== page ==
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It turns out that beating passengers up and dragging them off a flight actually *doesn’t* help an airline’s profitability. Go figure. I never would have guessed that.

A recent study shows that there is definitely a correlation between an airline’s profitability and the return on its stock price. If you treat passengers well, your stock price performs well. You treat customers poorly, your stock price underperforms.

Short term win, long term loss

The study did conclude that while there may be short term gains when an airline makes adjustments that may seem like they will increase revenue, the reality is that they aren’t. People are willing to put up with a lot while flying, given that most people’s number one concern is the price of a ticket. But if you cram them in a cabin with 29″ of pitch, treat them badly, and fee them to death, they might eventually decide to find someone else to meet their air travel needs.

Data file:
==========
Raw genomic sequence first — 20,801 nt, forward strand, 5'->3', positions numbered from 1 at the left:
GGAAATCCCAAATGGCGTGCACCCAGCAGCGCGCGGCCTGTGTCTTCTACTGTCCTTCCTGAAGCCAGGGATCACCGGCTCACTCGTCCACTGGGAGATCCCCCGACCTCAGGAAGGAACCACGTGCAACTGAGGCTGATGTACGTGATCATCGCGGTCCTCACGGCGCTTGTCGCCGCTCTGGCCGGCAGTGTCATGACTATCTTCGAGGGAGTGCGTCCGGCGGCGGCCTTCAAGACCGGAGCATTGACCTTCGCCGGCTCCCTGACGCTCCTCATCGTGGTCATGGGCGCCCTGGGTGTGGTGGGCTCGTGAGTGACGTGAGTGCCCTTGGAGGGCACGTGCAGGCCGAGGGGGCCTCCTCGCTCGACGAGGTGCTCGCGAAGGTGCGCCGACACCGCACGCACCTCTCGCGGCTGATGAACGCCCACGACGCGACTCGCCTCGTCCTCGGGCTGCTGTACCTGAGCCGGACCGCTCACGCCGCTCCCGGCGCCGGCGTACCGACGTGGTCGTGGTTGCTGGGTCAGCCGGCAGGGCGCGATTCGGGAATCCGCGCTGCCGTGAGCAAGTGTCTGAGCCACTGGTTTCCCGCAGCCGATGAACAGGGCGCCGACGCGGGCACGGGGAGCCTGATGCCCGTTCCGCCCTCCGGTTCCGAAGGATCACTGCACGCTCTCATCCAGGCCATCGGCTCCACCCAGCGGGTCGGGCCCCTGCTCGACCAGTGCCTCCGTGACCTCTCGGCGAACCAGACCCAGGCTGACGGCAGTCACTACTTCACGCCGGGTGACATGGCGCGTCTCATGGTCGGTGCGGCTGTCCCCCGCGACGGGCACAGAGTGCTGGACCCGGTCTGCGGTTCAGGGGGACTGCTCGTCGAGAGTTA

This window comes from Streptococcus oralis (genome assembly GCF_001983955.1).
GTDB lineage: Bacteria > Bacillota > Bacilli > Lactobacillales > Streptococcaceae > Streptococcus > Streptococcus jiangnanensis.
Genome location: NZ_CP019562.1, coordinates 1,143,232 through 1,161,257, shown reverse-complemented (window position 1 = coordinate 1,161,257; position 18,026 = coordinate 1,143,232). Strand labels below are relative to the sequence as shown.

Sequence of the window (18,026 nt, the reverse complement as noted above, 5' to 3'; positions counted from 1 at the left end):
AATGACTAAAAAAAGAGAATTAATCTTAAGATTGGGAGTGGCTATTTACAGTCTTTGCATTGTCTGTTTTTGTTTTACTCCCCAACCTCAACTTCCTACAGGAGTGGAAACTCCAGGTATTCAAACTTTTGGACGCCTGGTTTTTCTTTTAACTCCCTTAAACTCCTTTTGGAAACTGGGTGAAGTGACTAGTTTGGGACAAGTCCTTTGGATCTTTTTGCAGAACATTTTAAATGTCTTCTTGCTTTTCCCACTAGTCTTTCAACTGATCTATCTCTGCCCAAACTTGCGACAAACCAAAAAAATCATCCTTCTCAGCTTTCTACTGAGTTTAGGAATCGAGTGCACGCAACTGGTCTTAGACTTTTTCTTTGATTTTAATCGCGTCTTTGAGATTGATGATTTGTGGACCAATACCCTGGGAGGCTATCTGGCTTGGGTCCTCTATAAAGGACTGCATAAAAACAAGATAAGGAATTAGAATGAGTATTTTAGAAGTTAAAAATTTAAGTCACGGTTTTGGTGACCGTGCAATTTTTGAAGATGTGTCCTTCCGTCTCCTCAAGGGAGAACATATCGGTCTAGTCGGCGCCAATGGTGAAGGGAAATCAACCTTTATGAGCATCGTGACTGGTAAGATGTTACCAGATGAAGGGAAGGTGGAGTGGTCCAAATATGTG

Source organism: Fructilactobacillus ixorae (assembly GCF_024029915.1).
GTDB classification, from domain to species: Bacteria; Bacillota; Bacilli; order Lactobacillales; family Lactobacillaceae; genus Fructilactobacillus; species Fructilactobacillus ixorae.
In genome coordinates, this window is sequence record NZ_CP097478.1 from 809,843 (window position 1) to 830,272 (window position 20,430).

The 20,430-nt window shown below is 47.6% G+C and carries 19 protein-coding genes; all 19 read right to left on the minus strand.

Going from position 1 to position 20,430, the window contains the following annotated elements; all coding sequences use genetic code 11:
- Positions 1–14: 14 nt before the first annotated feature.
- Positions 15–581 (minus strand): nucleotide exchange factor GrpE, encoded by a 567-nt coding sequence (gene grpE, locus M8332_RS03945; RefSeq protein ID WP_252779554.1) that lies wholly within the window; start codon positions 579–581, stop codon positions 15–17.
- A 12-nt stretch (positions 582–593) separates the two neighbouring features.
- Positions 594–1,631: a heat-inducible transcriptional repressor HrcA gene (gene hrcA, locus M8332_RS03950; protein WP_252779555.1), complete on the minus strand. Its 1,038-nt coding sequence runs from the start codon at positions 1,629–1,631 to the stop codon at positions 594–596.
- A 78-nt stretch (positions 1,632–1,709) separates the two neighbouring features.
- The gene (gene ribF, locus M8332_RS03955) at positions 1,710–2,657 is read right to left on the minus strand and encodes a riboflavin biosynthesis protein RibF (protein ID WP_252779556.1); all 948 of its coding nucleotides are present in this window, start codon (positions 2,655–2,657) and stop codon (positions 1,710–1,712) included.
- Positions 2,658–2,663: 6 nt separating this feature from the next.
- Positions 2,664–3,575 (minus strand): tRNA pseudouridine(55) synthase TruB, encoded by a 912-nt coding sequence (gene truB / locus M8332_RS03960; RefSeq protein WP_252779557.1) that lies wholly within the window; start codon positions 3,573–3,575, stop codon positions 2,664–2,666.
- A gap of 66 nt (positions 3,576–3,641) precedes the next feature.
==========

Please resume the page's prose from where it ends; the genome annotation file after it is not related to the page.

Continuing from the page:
The main takeaway is that airlines that consistently meet customer expectations and provide great service are doing the best from a stock price perspective. Southwest has been profitable for 44 straight years and ranks highly among the customer satisfaction leaders.

United, take note. Don’t beat up your passengers. And don’t break guitars.


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